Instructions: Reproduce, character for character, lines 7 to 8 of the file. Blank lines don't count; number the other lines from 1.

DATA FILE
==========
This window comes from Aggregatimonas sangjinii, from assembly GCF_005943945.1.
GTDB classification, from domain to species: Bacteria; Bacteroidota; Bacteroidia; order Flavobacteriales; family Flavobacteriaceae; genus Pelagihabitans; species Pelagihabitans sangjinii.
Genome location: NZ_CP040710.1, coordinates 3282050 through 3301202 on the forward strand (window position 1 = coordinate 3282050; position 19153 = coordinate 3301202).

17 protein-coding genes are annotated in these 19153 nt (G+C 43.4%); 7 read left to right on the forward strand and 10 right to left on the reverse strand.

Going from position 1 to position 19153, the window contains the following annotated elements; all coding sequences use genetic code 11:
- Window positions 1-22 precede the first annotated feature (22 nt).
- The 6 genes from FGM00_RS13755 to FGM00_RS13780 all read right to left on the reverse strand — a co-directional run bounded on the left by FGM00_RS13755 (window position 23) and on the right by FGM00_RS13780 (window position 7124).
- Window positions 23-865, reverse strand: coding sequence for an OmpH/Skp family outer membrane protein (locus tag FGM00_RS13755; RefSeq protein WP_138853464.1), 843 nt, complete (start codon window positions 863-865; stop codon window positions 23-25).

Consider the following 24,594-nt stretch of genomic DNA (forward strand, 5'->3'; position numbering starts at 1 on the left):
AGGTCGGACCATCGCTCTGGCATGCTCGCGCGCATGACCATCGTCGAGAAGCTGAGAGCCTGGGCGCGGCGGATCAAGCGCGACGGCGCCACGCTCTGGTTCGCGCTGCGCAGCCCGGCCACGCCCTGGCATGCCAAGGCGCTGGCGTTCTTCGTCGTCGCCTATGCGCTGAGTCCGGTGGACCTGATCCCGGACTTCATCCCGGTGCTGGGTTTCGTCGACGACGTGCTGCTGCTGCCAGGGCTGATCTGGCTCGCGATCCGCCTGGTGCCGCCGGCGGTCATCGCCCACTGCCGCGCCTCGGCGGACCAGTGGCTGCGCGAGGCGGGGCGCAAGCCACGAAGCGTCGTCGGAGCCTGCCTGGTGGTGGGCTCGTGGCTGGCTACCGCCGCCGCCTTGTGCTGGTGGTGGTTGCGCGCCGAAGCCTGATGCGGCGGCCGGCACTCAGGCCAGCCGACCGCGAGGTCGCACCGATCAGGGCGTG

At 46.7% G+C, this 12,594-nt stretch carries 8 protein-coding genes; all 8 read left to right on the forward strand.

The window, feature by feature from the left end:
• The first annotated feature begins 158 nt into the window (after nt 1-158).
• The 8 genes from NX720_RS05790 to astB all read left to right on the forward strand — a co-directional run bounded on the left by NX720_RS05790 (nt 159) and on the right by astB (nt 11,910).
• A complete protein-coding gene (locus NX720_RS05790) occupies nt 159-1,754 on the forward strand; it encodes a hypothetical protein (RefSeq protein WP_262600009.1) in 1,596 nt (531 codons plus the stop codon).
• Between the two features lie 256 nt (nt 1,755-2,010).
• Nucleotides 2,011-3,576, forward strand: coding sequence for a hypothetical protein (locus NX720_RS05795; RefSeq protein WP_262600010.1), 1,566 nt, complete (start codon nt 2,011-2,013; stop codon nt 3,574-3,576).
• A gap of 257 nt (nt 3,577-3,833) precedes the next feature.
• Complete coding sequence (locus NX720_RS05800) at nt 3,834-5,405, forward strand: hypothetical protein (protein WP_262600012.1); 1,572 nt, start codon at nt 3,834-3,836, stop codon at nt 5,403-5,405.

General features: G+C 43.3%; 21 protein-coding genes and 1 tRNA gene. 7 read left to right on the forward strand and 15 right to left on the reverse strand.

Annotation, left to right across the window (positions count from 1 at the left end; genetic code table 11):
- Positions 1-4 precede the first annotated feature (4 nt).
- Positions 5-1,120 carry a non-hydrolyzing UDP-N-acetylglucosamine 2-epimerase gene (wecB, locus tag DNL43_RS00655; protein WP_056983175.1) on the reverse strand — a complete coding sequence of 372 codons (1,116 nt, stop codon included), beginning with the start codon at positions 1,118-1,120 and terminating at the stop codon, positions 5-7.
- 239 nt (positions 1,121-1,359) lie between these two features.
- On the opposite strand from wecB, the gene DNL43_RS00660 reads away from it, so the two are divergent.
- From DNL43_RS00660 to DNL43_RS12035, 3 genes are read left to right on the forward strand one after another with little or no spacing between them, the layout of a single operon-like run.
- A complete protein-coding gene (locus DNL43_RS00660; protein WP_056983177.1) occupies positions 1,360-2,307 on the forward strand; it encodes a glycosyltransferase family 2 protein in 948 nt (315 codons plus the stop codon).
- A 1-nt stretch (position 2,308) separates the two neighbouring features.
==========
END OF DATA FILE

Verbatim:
- The 6 genes from FGM00_RS13755 to FGM00_RS13780 all read right to left on the reverse strand — a co-directional run bounded on the left by FGM00_RS13755 (window position 23) and on the right by FGM00_RS13780 (window position 7124).
- Window positions 23-865, reverse strand: coding sequence for an OmpH/Skp family outer membrane protein (locus tag FGM00_RS13755; RefSeq protein WP_138853464.1), 843 nt, complete (start codon window positions 863-865; stop codon window positions 23-25).